Upon arriving, the agents are told by their Saudi military liaison played by Ashraf Barhom that they will be playing by his rules. The agents do not like that. They want to go to work immediately. It is apparent that they do not understand the danger their lives are in just for being there. That, or they do not care. Their need for revenge is clear.
We learn that the police investigating the attack are incompetent navel-gazers who do not know how to find and process evidence. It is up to the Americans to set them straight and bring the culprits to justice.
This sets the tone for the film. The Americans are here to "help". That means leading, planning, and shooting a helluva lot of Saudi extremists in a bloodbath in the film's burst of energy approaching the end of the film. The Saudis are seen as
a people who need direction. The F.B.I. team are just the ones to provide it.
The presentation of the Saudi people could be accused of being too one-sided if not for the presence of the liaison. It is hard to praise the characters in this film because there isn't a lot offered in way of development or background. However, deliberate strides were made to make the liaison a more complicated man than any of the other Saudis we meet in the film. While I appreciated this attempt, it made me wonder why this wasn't the case with more of the Saudis we meet. We have the liaison and one more policeman who is brutally interrogated about the attack that present the other side of the conflict in Saudi Arabia. Everyone else is an extremist or a narrow-minded, incompetent, brutal, or oblivious officer, prince, or policeman.
The film also attempts to present a strongly political message about America's foreign involvement, but still stays loyal to the confines of the expectations of its audience. The film has been marketed primarily as an action film of sorts. The filmmakers don't really stray from some of the genre's conventions.
The agents and their liaison are in a terrible crash, the kind that flips a car over numerous times, slams it against the ground and slides it for what seems like forever. It is a mere matter of seconds between the time the car stops sliding and the team and the liaison are out firing at their enemy and hopping into a car to pursue them as they flee. There're cuts, scrapes, and blood, but no one seems to have any broken limbs, concussions, or be in need of medical attention.
The team becomes involved in a firefight in a corner of a village. They are only four of them surrounded by dozens of extremists with rocket launchers, machetes, assault rifles, and grenades. Still the team blasts their way through.
There is an air of authenticity that the film tries to create, but moments and flaws like the ones I mention detract from any maintenance of that air. It cannot survive under the weight of its own illogical entertainment. Some of these complaints are nitpicking, but much of this will be apparent to any discerning audience member who sits down in a theater seat and watches.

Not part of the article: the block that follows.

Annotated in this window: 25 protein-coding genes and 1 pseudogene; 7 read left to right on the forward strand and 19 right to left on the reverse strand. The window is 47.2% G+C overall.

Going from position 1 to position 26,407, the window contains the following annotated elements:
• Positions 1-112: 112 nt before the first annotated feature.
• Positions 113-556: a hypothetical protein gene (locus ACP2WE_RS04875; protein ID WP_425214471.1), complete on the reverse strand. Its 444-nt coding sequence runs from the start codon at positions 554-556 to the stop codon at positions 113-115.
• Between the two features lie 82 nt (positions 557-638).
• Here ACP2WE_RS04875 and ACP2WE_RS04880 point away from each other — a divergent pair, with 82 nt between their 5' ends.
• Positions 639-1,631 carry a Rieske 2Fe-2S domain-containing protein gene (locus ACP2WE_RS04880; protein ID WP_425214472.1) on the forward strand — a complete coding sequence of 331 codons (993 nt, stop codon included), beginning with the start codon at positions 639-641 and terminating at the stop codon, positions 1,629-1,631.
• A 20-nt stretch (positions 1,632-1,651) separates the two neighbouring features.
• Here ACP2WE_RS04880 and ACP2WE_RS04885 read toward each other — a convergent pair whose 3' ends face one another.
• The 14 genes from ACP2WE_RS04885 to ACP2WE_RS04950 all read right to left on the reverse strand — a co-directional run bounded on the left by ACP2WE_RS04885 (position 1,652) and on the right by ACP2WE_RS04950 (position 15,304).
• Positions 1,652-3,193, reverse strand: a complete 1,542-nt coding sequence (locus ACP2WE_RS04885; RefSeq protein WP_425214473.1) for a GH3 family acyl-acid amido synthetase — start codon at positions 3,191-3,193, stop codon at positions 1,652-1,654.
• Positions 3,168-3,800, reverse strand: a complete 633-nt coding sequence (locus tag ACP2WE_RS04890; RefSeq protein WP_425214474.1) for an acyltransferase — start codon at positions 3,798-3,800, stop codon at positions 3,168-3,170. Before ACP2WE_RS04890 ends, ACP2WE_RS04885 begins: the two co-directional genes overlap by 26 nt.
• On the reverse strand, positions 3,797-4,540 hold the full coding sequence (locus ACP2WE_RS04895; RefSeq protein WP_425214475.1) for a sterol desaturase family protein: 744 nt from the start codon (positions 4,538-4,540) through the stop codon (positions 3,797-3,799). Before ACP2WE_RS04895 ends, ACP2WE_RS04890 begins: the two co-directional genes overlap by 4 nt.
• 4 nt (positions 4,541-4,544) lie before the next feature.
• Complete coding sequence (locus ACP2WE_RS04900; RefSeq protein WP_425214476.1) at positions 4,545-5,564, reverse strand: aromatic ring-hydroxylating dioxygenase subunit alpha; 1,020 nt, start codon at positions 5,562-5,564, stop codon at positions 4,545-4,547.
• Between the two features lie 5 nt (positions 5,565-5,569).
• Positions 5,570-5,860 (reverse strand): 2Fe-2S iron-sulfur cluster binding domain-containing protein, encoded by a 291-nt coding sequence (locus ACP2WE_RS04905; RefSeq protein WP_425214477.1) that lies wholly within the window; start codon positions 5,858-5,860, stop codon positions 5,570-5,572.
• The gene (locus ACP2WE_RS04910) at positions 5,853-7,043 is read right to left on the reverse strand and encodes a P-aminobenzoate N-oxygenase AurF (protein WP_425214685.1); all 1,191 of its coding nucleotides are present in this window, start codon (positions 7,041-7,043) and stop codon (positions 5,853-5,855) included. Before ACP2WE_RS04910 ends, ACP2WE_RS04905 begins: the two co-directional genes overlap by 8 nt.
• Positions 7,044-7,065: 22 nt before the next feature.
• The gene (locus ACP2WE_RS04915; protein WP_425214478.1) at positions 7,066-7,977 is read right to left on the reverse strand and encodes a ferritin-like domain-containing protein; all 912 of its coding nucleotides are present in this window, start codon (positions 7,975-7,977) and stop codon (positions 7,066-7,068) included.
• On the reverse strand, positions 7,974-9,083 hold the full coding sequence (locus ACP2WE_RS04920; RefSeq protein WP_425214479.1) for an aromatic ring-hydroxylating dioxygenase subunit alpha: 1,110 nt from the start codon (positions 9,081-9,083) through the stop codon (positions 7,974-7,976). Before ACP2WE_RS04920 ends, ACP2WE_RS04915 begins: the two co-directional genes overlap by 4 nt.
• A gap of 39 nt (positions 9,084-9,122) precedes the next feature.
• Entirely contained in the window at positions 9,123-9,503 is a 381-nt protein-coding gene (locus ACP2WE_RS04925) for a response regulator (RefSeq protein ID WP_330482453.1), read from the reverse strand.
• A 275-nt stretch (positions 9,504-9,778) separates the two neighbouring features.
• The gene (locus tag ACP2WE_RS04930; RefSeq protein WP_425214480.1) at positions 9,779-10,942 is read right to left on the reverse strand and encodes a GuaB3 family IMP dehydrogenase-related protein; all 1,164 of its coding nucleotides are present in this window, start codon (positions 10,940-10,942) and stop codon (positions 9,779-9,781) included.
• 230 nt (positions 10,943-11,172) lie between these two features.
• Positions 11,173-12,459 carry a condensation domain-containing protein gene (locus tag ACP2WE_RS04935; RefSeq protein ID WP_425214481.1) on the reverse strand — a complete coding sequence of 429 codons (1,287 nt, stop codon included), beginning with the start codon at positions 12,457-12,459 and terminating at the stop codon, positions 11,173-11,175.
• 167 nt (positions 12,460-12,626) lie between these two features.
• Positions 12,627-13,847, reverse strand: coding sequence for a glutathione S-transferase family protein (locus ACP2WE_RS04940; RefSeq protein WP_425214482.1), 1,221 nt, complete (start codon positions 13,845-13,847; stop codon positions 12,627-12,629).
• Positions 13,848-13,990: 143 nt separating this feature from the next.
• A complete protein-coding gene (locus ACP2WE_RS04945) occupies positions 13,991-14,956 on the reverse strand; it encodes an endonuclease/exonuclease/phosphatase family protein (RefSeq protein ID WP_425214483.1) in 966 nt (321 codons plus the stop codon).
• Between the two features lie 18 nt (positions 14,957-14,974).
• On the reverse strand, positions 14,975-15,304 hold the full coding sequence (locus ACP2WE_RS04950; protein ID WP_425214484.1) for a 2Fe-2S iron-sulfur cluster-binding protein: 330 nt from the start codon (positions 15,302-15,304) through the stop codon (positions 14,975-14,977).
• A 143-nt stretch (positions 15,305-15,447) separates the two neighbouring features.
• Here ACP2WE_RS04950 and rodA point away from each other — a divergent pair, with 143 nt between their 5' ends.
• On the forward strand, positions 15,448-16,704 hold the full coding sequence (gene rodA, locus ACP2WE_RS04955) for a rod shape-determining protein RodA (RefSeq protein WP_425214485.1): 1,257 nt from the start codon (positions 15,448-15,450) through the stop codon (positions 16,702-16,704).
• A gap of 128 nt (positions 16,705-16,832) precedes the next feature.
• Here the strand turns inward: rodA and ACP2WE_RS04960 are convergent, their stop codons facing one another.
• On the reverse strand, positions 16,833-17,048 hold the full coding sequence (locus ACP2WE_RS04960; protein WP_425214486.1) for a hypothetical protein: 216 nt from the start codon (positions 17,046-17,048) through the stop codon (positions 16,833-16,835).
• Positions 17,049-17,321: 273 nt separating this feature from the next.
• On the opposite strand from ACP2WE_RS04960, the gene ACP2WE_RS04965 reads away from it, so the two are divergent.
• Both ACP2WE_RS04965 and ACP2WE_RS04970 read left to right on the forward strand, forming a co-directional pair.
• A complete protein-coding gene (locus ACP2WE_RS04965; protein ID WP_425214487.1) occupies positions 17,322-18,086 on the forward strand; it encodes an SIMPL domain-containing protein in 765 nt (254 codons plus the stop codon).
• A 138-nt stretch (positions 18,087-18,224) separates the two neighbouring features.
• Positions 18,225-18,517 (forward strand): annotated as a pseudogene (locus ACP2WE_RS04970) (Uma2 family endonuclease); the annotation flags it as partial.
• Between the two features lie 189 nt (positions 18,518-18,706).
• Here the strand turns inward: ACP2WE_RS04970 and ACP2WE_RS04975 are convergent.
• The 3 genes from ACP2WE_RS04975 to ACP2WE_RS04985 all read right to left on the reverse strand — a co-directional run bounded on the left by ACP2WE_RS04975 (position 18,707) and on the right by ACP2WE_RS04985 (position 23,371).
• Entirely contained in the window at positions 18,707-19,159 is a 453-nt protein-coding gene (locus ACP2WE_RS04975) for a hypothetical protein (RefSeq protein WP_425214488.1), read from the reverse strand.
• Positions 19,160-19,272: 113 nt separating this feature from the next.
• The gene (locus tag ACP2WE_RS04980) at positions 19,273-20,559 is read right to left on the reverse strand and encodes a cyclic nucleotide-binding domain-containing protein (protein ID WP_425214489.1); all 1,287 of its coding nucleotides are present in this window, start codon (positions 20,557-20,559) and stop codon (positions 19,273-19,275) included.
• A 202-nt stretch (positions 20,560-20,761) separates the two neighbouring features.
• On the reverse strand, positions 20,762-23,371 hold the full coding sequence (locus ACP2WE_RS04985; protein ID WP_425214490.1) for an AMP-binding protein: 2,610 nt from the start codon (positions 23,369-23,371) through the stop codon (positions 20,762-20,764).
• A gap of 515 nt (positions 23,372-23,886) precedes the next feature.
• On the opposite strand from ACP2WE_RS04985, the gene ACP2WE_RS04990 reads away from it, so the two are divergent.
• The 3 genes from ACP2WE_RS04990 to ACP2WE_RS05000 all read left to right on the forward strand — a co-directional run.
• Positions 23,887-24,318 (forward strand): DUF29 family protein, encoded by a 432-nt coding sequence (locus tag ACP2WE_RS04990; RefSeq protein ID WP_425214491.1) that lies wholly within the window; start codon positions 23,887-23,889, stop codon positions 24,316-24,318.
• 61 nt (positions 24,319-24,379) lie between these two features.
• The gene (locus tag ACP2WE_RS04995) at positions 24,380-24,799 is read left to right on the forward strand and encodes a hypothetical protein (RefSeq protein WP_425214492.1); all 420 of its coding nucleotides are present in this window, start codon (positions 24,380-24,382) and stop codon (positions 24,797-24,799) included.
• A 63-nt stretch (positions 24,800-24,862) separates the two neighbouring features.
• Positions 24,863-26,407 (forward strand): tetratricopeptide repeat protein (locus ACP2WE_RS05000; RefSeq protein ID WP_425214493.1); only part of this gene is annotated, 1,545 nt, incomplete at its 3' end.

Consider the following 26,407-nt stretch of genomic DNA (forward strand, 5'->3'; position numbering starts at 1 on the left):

There is a scene where someone asks what was whispered to someone to stop them from crying. I was expecting something profound like "this too shall pass," but I heard a more honest answer. He whispered that they were gonna kill them all. There is some quality to the film because there is a look of disgust as the one who said that earlier in the film recounts his prior mindset to his team. The film presents the idea that that state of mind will not end the conflict in the Middle East.
Tuesday, September 25, 2007
LINDA PARTRIDGE by A. Gates
"Have you seen death in your bed?
In your house?"
I regret my transgressions,
Dirty secrets I only now begin to tell.
I fear I was a giver of my body to other men,
Those who were not dying in bed.
And when he coughed and his brain turned,
I was doing things wrong.
I don't want to see the son come home.
I don't want him to know
I am broken, too.
So the pills are good -
All I deserve
Because I love him -
Him whom I hurt.
So tears come naturally.
A start for rain.
As the song fades,
So do I.
A hazy mess.
Saturday, September 22, 2007
This film was a pleasant surprise. I didn't quite know what to expect, but I picked up the film because it stars Eric Stoltz and Jeff Daniels. I'm sure there was more to the thought process when I was walking the aisles at The Exchange and saw the VHS for a buck, but the meat and potatoes of the winning argument was: 1 dollar, Daniels, Stoltz.
And it was worth it. Normally, that isn't a compliment, but it is this time. What I got for the buck was a zany, dark comedy/thriller (?). I laughed a lot during this movie. Not hearty guffaws, but well-earned chuckles. I found the film to be clever, but not in a showy way some dark comedies are.
The film connects strangers in a way that some people might find overly-coinicdental, but in a movie this free and light (though dark, know what I mean?) I didn't mind it at all. I kept hoping everybody would meet up and hijinks would ensue. And they did. Boy, oh boy, did they ever.